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domurtag.plugins:runtime-datasources

Grails runtime-datasources plugin

Owner: domurtag | 0.2-grails3 | Mar 31, 2016 | Package | Issues | Source | License: Apache-2.0


dependencies {
    compile 'domurtag.plugins:runtime-datasources:0.2-grails3'
}

            

Build Status

Introduction

Grails plugin that enables an application to add or remove JDBC datasources at runtime, and provides convenience methods for executing SQL statements against these datasources

Versions

Versions of this plugin that are compatible with Grails 2.X are on the master branch. Grails 3.X compatible versions are on the grails3 branch. The first Grails 3 compatible version is 0.2-grails3.

Limitations

GORM/Hibernate cannot be used with datasources added at runtime, because GORM requires the mapping between a domain class and datasource to be defined at compile-time

Add a DataSource

Dependency-inject the runtimeDataSourceService service provided by the plugin and call it like so:

import javax.sql.DataSource
import org.apache.tomcat.jdbc.pool.DataSource as JdbcDataSource

DataSource runtimeDataSource = runtimeDataSourceService.addDataSource('myDataSource', JdbcDataSource) {
    driverClassName = 'com.mysql.jdbc.Driver'
    url = 'jdbc:mysql://localhost/example'
    username = 'root'
    password = 'password'
}

If successful, the method returns the created datasource.

Arguments

  1. The name of the Spring bean that will be registered for this datasource. If a Spring bean with this name already exists, an exception will be thrown
  2. Defines the implementation class of the Spring bean. This class must implement the javax.sql.DataSource interface.
  3. A closure that defines the properties of this datasource. At a minimum, the properties shown in the example above should be provided. This closure supports the same properties as the closure that is used to set datasource properties at compile-time in DataSource.groovy

Remove a DataSource

The same service that is used to add datasources can also remove them:

runtimeDataSourceService.removeDataSource('myDataSource')

The argument should be the name of the datasource's Spring bean. The method returns true if the datasource was successfully removed, or false if a datasource Spring bean with this name could not be found.

Using a Runtime DataSource

A reference to a DataSource instance added at runtime can be obtained in one of the following methods

  1. The DataSource instance is returned upon creation (see examples above)
  2. The DataSource instance can also be retrieved from the Spring application context, e.g.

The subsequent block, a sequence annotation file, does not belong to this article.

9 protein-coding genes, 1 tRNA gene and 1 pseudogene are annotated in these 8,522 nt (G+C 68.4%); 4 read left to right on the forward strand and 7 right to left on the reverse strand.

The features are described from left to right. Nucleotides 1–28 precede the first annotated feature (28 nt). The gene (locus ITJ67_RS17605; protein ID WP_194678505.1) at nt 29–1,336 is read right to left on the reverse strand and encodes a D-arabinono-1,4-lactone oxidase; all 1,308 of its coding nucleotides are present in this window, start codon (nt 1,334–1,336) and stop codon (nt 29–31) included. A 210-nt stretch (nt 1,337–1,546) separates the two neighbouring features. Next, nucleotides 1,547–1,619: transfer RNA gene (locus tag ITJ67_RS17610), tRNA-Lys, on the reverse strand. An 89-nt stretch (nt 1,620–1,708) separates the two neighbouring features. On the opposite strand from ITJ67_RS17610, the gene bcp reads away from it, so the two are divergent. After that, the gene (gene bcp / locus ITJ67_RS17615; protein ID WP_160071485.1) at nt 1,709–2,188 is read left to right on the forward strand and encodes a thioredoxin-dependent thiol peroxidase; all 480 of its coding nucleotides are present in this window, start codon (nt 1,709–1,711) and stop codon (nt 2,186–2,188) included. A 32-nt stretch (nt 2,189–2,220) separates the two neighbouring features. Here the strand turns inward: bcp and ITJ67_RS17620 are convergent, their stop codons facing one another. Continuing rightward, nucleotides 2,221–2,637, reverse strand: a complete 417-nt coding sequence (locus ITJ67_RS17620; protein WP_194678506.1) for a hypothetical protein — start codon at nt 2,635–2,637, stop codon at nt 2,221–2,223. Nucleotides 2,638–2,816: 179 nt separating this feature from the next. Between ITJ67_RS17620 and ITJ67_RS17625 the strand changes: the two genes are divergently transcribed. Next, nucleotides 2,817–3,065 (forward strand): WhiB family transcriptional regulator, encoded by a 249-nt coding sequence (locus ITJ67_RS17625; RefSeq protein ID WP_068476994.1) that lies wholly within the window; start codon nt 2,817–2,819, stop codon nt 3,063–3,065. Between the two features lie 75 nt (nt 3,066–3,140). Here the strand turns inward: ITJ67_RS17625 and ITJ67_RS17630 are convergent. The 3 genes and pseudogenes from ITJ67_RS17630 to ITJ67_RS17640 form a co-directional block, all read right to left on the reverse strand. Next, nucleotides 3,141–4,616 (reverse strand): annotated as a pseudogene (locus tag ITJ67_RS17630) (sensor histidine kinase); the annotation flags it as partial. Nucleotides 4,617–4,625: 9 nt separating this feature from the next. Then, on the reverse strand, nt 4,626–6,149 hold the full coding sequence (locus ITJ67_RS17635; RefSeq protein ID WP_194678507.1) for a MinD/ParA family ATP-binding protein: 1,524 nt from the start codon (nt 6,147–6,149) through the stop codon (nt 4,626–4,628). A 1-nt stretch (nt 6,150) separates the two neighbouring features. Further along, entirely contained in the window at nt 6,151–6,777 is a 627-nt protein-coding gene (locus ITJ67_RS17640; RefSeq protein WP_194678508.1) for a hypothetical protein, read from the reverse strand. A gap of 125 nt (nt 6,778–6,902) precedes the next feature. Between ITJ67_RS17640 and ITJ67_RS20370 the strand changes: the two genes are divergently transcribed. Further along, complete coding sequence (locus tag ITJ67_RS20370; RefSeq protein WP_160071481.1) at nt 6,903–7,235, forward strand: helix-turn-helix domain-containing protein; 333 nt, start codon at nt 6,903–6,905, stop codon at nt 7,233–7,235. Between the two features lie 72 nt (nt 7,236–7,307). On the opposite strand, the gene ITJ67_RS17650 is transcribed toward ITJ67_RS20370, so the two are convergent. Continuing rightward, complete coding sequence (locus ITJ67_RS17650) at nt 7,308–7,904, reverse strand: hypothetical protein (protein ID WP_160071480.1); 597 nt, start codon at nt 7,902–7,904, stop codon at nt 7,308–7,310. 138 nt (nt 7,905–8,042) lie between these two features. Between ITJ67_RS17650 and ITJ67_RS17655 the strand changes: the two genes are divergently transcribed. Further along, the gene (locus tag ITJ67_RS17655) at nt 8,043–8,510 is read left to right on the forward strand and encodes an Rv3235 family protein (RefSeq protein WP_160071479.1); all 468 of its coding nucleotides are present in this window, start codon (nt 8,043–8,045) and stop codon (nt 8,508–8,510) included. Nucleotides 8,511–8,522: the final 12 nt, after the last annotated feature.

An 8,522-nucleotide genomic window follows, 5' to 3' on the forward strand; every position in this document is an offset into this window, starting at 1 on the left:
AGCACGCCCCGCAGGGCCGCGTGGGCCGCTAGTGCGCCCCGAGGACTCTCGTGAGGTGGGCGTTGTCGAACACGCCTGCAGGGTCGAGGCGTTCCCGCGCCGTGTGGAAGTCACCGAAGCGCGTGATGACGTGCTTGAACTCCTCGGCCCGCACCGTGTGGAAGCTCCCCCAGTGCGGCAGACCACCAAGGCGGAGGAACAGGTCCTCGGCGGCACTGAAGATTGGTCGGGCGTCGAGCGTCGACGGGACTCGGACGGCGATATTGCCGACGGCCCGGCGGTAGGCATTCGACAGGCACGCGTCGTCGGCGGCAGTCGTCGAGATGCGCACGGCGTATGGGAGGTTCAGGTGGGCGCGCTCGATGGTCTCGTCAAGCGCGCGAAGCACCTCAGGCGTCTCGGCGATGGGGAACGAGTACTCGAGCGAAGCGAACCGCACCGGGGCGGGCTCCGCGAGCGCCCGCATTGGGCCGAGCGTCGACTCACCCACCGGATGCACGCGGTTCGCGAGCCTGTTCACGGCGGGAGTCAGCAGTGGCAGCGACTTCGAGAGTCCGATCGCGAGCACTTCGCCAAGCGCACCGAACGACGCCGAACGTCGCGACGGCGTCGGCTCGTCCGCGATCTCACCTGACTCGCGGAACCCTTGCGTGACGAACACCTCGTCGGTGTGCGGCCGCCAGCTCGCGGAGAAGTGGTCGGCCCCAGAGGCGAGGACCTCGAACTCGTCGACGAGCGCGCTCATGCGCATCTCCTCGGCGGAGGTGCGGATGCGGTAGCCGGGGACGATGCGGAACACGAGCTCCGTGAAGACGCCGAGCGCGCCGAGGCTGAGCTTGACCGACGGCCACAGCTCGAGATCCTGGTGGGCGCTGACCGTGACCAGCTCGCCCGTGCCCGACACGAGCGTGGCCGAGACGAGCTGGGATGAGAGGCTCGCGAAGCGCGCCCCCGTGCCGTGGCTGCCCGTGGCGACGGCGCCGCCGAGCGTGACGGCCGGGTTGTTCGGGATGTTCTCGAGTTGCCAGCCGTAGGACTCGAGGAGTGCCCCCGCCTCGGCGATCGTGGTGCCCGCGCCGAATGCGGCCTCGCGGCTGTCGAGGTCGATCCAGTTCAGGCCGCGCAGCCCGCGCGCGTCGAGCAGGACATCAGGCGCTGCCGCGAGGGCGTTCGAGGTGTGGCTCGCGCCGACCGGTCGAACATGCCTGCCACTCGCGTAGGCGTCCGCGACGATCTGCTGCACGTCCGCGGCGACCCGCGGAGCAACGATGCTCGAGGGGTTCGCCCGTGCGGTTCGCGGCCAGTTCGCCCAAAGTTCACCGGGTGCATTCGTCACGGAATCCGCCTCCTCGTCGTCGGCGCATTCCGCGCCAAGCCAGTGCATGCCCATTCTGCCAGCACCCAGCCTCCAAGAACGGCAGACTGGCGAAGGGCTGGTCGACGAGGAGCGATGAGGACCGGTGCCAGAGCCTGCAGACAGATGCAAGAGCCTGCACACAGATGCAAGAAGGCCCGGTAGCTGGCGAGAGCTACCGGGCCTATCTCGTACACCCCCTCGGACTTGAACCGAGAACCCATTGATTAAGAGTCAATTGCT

class MyService implements ApplicationContextAware {

    ApplicationContext applicationContext
    
    private DataSource getRuntimeDataSource(String beanName) {
        
        // the second parameter can be omitted
        applicationContext.getBean(beanName, DataSource)
    }
}

Executing SQL Against a Runtime DataSource

Once you have obtained a reference to a DataSource using one of the methods outlined in the previous section, you can construct a groovy.sql.Sql instance and use that to query/update the datasource, e.g.

class MyService implements ApplicationContextAware {

    ApplicationContext applicationContext
    
    private executeSqlAgainstRuntimeDataSource(String beanName) {
        
        DataSource runtimeDataSource = applicationContext.getBean(beanName, DataSource)
        Sql sql = new Sql(runtimeDataSource)
        
        try {
            // use the Sql instance to execute a query, update data, etc.
        } finally {
            sql.close()
        }
    }
}

Alternatively, the aforementioned runtimeDataSourceService also provides a couple of convenience methods which makes the process slightly simpler, e.g.

Create Sql Instance

The getSql method of the service slightly simplifies the process of creating the Sql instance for a runtime datasource.

class MyService {

    RuntimeDataSourceService runtimeDataSourceService
    
    private executeSqlAgainstRuntimeDataSource(String beanName) {
        
        Sql sql = runtimeDataSourceService.getSql(beanName)
        
        try {
            // use the Sql instance to execute a query, update data, etc.
        } finally {
            sql.close()
        }
    }
}
```

### Execute Query

The `doWithSql` method of the service simplifies the process of executing SQL statements against a datasource, e.g.

````groovy
class MyService {

    RuntimeDataSourceService runtimeDataSourceService
    
    private executeSqlAgainstRuntimeDataSource(String beanName) {
        
        Integer rowCount = runtimeDataSourceService.doWithSql(beanName) { Sql sql ->
            def queryResult = sql.firstRow('select count(*) from my_table')	  
            queryResult[0]
        }
    }
}

Notice that the caller is not responsible for closing the Sql instance that is passed to the closure. The value returned by the closure is also the return value of doWithSql.

Credits

The core of this plugin is based on this stackoverflow answer posted by Tim Yates.